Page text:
Mamaroneck, New York high school student Jerry Orans saw a need and put his friends (and their printers) to work.
5 min read
“When I was a child and I saw terrifying things on the news, my mother said to me, 'Find the helpers. You will always find people who are helping. “
This was written by Fred Rogers, also known as Mr. Rogers, in 2002. And the truth is that, in the midst of the pandemic, I didn't have to search long to find a helper. Jerry Orans is a 15-year-old sophomore in my hometown of Mamaroneck, New York who is more than helping: He leads a manufacturers movement to get the personal protective equipment they desperately need.
We spoke on the phone about his project, Hack the Pandemic , and how he can help support this incredible grassroots effort to equip first responders.
Dan Bova: What gave you the idea to do this?
Jerry Orans: I've been reading for a while about how all of these New York area hospitals don't have enough PPE or personal protective equipment to treat their patients safely, while keeping other patients and staff safe of the hospital. So I thought, well, that's not good! Then I realized that there are all these quarantined people at home who have 3-D printers that don't necessarily use them at all. And all these people who can sew and don't necessarily sew anything. So I thought, why don't we ask them to start making medical supplies? So I started on March 23rd and since then we have over a hundred active manufacturers and three global distribution partners.
That is incredible. How did you find the plans for the team?
The original that really helped me click with the idea was a 3D printing company called Prusa3D. They made the original 3-D printable mask design, and from there we have iterated and worked on a design that allows for faster printing. The original Prusa prototype was approved by the Czech Ministry of Health, and the design has been validated by the FDA.
Did you imagine that this idea would come true as quickly as it has?
My original idea was to get to the robotics teams. Our school, Mamaroneck High School, has one and there are 50 robotics teams in Westchester County, none of which are doing anything right now because the season has been canceled. Then things started to leak like that, and very soon it took off.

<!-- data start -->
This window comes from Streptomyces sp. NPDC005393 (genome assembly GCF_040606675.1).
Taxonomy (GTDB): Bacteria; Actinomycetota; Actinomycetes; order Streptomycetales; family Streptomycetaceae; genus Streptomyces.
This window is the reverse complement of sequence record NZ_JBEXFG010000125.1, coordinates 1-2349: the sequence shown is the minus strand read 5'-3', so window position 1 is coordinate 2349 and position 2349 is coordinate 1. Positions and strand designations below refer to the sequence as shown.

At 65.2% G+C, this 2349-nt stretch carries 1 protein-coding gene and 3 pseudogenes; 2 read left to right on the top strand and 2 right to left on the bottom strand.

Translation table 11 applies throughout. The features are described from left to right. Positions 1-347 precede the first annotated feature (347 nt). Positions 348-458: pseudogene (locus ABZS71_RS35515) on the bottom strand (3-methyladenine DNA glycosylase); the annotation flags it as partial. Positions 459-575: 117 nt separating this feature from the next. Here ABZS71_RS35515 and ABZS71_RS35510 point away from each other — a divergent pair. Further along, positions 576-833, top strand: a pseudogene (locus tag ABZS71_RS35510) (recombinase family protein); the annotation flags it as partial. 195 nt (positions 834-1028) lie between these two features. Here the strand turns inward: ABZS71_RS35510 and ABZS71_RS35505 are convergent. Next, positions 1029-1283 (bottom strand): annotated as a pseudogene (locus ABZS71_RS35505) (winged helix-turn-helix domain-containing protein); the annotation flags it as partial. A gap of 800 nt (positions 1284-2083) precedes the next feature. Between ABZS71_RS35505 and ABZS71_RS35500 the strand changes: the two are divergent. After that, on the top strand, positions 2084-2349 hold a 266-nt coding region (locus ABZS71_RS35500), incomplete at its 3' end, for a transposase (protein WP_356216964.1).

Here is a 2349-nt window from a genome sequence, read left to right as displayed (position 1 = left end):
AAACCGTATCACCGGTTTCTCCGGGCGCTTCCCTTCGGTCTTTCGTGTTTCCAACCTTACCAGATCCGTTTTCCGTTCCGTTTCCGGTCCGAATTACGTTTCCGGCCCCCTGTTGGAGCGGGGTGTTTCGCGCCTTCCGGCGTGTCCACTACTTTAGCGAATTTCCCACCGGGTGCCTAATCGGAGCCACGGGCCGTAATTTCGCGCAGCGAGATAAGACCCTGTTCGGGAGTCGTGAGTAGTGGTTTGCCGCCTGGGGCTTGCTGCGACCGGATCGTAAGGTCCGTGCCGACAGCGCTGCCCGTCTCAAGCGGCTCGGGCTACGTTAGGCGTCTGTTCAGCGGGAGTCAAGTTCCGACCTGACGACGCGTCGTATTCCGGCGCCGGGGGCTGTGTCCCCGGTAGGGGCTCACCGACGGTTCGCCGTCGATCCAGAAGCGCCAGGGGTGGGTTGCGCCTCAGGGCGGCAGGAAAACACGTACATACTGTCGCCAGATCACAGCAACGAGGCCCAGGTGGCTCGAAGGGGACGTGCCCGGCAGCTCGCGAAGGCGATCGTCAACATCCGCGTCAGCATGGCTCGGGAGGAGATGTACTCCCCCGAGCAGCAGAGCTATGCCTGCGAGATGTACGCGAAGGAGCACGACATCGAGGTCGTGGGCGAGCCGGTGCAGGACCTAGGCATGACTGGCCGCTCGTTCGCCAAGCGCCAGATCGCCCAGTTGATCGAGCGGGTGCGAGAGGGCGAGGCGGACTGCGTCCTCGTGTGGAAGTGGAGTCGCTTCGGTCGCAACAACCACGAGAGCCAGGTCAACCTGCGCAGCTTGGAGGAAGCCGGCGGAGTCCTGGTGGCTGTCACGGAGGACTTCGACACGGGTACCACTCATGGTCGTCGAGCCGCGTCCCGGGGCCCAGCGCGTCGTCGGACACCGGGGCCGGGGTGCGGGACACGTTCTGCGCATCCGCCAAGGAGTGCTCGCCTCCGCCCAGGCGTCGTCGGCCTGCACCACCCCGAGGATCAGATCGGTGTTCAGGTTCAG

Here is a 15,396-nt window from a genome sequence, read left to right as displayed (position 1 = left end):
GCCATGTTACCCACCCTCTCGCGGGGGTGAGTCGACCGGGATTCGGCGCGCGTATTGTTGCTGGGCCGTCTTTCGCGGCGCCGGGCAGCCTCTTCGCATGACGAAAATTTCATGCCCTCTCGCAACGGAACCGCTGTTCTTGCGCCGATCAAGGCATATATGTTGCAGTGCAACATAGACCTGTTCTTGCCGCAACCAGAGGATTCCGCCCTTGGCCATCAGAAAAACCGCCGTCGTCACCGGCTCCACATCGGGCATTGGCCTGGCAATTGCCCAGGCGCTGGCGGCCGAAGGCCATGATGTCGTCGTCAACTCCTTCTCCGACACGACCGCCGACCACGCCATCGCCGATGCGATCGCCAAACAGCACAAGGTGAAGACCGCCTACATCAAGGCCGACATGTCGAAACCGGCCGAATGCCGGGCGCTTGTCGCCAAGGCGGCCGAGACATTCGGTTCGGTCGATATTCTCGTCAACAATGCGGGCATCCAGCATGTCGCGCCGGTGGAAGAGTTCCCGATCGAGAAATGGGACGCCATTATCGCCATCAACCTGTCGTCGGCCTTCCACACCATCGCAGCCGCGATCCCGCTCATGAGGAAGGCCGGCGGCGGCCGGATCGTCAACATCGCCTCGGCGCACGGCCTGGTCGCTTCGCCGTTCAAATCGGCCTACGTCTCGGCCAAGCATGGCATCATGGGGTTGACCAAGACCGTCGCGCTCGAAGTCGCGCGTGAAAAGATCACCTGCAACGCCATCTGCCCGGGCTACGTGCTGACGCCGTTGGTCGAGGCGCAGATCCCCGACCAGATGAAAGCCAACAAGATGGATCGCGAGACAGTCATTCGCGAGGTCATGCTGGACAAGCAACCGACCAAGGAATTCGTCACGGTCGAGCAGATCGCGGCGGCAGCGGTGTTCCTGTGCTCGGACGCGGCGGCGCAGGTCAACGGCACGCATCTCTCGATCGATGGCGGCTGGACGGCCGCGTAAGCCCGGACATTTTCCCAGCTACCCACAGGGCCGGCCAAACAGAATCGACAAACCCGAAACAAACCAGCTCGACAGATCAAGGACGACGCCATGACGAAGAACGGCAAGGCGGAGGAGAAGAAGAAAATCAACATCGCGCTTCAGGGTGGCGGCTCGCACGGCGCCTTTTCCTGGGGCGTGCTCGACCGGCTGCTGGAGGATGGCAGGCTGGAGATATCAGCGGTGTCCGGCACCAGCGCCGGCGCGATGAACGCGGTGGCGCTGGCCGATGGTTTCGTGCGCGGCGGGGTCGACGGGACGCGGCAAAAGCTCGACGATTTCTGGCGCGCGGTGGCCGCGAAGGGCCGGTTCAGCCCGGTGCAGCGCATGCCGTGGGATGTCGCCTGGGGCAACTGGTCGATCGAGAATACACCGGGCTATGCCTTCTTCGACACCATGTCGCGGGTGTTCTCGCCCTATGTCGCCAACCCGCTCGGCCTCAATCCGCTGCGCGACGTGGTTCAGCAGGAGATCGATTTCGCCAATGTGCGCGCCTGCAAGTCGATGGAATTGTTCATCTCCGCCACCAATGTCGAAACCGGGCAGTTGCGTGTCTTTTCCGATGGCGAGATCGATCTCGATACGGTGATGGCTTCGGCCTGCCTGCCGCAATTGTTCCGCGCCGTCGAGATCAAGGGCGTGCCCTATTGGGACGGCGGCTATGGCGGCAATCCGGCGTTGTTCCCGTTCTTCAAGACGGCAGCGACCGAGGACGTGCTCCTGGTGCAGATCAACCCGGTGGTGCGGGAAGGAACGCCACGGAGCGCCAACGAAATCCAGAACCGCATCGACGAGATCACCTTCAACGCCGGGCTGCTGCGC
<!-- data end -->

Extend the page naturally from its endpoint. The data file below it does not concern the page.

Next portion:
How did you get the word out?
I set up a website and Twitter page and tagged a couple of my friends, as well as Prusa3D and Masks for Docs, which was the original company that handled the distribution.
And it really took off when I got in touch with the Larchmont-Mamaroneck STEM Alliance, which is our local nonprofit, and they were able to use their gigantic email marketing to spread the word and invite people to help out and do a brainstorm. And now we are ready to accept tax free donations through the STEM Alliance. I did some interviews with places like our local public access television station LMCTV and other media, but I don't have a marketing budget.
How many masks and shields have you been able to make with your network?
We have created around 500 shields, over 20 intubation boxes, 1,000 ear protectors, and we have an order in process for 20,000 reusable face protectors. Our main problem is that home machines are not designed to run at high speeds all day, which is why we are looking for corporate partners that have machines and materials that they are not using to join us.
How can people help?
You can contact us on our website Hack the Pandemic or on Twitter @HackThePandemic and you can make donations here . We are looking for volunteer manufacturers and also larger manufacturing companies that can rent or donate space on their machines to us.
How does it feel to have started this movement?
It's great to be helping hospitals and then be able to hear from the doctors and nurses. I receive messages such as: “The hospital where I work had no supplies and since they could give me 10 or 15 masks or shields, I can continue treating patients.” It is quite amazing.